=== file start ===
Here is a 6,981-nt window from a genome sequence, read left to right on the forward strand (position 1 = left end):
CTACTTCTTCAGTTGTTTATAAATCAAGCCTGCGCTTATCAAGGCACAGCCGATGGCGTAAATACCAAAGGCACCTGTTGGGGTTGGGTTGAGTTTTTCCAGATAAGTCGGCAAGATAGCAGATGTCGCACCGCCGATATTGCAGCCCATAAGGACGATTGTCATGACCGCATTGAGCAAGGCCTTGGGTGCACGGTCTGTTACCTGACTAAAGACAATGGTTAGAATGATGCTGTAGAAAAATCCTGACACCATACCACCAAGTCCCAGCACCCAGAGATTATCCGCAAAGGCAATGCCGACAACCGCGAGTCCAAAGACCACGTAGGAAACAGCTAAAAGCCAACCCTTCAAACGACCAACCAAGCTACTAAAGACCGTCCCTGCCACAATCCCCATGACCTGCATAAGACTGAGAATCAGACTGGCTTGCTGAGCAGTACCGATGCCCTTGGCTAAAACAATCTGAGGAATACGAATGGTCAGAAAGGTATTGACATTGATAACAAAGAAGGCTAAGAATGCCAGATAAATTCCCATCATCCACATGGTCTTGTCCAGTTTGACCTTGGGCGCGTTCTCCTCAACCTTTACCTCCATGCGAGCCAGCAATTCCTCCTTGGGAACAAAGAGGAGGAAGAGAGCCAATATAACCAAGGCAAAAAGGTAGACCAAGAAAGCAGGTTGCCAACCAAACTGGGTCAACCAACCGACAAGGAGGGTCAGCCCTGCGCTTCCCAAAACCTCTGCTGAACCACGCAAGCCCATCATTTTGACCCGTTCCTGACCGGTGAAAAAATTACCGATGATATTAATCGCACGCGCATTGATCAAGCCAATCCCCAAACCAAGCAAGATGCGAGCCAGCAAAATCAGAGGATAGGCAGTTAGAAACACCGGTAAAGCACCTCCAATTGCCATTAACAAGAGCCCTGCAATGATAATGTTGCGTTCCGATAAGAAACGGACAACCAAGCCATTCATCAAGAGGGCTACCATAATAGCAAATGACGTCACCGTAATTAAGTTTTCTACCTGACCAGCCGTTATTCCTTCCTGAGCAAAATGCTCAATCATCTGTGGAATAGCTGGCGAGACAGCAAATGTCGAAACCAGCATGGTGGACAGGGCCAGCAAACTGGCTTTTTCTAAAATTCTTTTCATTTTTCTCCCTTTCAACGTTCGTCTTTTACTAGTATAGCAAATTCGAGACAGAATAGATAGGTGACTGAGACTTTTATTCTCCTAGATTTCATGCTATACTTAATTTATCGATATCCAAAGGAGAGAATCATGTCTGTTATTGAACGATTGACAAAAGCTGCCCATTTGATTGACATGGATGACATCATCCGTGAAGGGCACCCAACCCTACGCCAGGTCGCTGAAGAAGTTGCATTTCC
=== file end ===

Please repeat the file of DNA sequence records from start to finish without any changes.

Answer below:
Here is a 6,981-nt window from a genome sequence, read left to right on the forward strand (position 1 = left end):
CTACTTCTTCAGTTGTTTATAAATCAAGCCTGCGCTTATCAAGGCACAGCCGATGGCGTAAATACCAAAGGCACCTGTTGGGGTTGGGTTGAGTTTTTCCAGATAAGTCGGCAAGATAGCAGATGTCGCACCGCCGATATTGCAGCCCATAAGGACGATTGTCATGACCGCATTGAGCAAGGCCTTGGGTGCACGGTCTGTTACCTGACTAAAGACAATGGTTAGAATGATGCTGTAGAAAAATCCTGACACCATACCACCAAGTCCCAGCACCCAGAGATTATCCGCAAAGGCAATGCCGACAACCGCGAGTCCAAAGACCACGTAGGAAACAGCTAAAAGCCAACCCTTCAAACGACCAACCAAGCTACTAAAGACCGTCCCTGCCACAATCCCCATGACCTGCATAAGACTGAGAATCAGACTGGCTTGCTGAGCAGTACCGATGCCCTTGGCTAAAACAATCTGAGGAATACGAATGGTCAGAAAGGTATTGACATTGATAACAAAGAAGGCTAAGAATGCCAGATAAATTCCCATCATCCACATGGTCTTGTCCAGTTTGACCTTGGGCGCGTTCTCCTCAACCTTTACCTCCATGCGAGCCAGCAATTCCTCCTTGGGAACAAAGAGGAGGAAGAGAGCCAATATAACCAAGGCAAAAAGGTAGACCAAGAAAGCAGGTTGCCAACCAAACTGGGTCAACCAACCGACAAGGAGGGTCAGCCCTGCGCTTCCCAAAACCTCTGCTGAACCACGCAAGCCCATCATTTTGACCCGTTCCTGACCGGTGAAAAAATTACCGATGATATTAATCGCACGCGCATTGATCAAGCCAATCCCCAAACCAAGCAAGATGCGAGCCAGCAAAATCAGAGGATAGGCAGTTAGAAACACCGGTAAAGCACCTCCAATTGCCATTAACAAGAGCCCTGCAATGATAATGTTGCGTTCCGATAAGAAACGGACAACCAAGCCATTCATCAAGAGGGCTACCATAATAGCAAATGACGTCACCGTAATTAAGTTTTCTACCTGACCAGCCGTTATTCCTTCCTGAGCAAAATGCTCAATCATCTGTGGAATAGCTGGCGAGACAGCAAATGTCGAAACCAGCATGGTGGACAGGGCCAGCAAACTGGCTTTTTCTAAAATTCTTTTCATTTTTCTCCCTTTCAACGTTCGTCTTTTACTAGTATAGCAAATTCGAGACAGAATAGATAGGTGACTGAGACTTTTATTCTCCTAGATTTCATGCTATACTTAATTTATCGATATCCAAAGGAGAGAATCATGTCTGTTATTGAACGATTGACAAAAGCTGCCCATTTGATTGACATGGATGACATCATCCGTGAAGGGCACCCAACCCTACGCCAGGTCGCTGAAGAAGTTGCATTTCC